Advantages claimed for utilitarianism, History

Advantages Claimed For Utilitarianism

Utilitarianism claims to overcome four major disadvantages of what I have called deontological moral theories. These are:

 (1) The reliance on moral intuitions to identify moral principles notwithstanding the variability and unreliability of such intuitions. (For thousands of years intuition led people to accept slavery as being morally defensible.)

(2) The pluralism of many deontological theories, whose moral principles may conflict.

(3) The absolutism of more than one principle in some pluralist theories. If these principles apply without exception any conflict between them must be irreconcilable.

(4) Typically, the lack of a consistent and reliable decision procedure for choosing the right course of action in particular circumstances. Utilitarianism purports to overcome these major defects in deontological theories in the following ways. So far as unreliable and variable intuition is concerned, Bentham believed that two moral intuitions were self evidently true and moreover accepted as true by everyone-namely, that suffering is an evil and happiness a good. He believed that from these two indisputable and undisputed facts the theory of utilitarianism could be derived. Moreover, as happiness and suffering can be understood to be poles of a continuum utilitarianism is in effect monist (based on a single moral intuition rather than two) and thus no pluralist potential for conflict arises.

Obviously there can be no problems of fundamental moral conflict in any monist theory, and in cases of apparent conflict (should one obey the law or steal to save the starving child ?) the quandary can and should be resolved by calculating the net effects of the alternatives on overall happiness and choosing the course that produces most happiness or least suffering (the so called hedonic calculus from the Greek word for pleasure). The problem that arises when pluralist moral theories contain more than one absolute moral principle is also overcome for, although utilitarianism is strictly speaking both deontological (a duty based theory; one of Bentham's books is actually called Deontology) and absolutist, as it is monist there are no problems of moral conflict and, a fortiori, no problems of fundamental or irreconcilable moral conflict. Finally, utilitarianism claims to provide a consistent and reliable procedure for making decisions in one or other variant of the hedonic calculus. If these claims could be sustained and criticisms countered utilitarianism would undoubtedly be an extremely attractive moral theory offering considerable advantages over pluralist deontological moral theories, but obviously there are important objections, and these can conveniently be considered in terms of the theory's coherence, its justification, and its results (see Bibliography).

Posted Date: 3/6/2013 6:31:52 AM | Location : United States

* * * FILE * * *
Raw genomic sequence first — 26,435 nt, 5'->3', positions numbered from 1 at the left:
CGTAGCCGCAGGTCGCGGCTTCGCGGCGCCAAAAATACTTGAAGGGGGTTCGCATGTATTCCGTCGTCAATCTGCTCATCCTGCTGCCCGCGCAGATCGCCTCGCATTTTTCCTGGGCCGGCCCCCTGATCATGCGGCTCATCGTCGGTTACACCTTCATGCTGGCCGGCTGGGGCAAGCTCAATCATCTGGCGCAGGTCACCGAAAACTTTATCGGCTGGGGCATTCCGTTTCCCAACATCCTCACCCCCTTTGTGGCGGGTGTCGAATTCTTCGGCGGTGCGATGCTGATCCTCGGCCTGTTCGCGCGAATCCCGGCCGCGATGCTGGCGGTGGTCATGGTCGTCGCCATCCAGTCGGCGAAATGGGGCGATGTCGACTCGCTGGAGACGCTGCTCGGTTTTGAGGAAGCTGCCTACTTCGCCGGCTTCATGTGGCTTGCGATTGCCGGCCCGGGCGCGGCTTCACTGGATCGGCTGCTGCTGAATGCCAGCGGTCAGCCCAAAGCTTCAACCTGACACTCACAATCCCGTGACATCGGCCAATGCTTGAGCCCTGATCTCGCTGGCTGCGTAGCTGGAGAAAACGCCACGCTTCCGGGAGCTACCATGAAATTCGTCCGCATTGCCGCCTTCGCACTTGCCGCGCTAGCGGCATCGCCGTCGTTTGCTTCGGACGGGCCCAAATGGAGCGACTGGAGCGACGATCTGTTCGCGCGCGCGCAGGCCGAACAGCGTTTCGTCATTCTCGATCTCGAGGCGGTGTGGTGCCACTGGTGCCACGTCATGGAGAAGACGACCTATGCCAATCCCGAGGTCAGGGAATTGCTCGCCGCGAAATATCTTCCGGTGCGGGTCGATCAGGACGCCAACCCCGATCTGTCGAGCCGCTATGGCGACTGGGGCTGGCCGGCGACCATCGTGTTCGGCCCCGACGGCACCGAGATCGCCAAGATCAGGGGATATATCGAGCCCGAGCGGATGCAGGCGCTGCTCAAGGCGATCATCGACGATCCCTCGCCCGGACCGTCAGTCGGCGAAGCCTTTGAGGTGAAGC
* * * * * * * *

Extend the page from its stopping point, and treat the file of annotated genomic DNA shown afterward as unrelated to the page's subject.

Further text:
Related Discussions:- Advantages claimed for utilitarianism, Assignment Help, Ask Question on Advantages claimed for utilitarianism, Get Answer, Expert's Help, Advantages claimed for utilitarianism Discussions

Write discussion on Advantages claimed for utilitarianism
Your posts are moderated
Related Questions
Describe in general the Greek poleis. Would YOU have rather lived in the Athenian polis or the Spartan polis? Why? Show that you understand the attributes of both societies in your

I don't quite understand what the professor want me to write. The 1920's was the first "modern" decade of the twentieth century. Was is meant by this statement? Considering this

What compromises over slavery did the members of Congress make to settle the Missouri crisis? How did the compromises over slavery in 1820-1821 compare with those made by the deleg

What happened to the countries of the Eastern Bloc after the end of the Cold War? What was the the Solidarnosc or Solidarity movement? How did it work out?

What two key reform movements gave rise to the women's suffrage movement? health and education reform anti-slavery and temperance factory reform and women's health suffrage for

According to the speech on women's liberation and changing society by Pankhurst, Simone de Beauvoir, what are the goals of the women's movement? To what extent were these legitimat

What roles did government-state and national-play in the development of America's transportation networks between 1820 -1860?

women had power to influence the world around them long before gained the right to vote. Sometimes they acted alone and other times they worked with others. First consider the ways

Protections for civil liberties are almost never absolute. The government has always been willing to weaken protections for civil liberties when other, important considerations dem

Consider what conditions helped democratic movements succeed and what conditions cause difficulties for them. what do you think were their hardest challenges?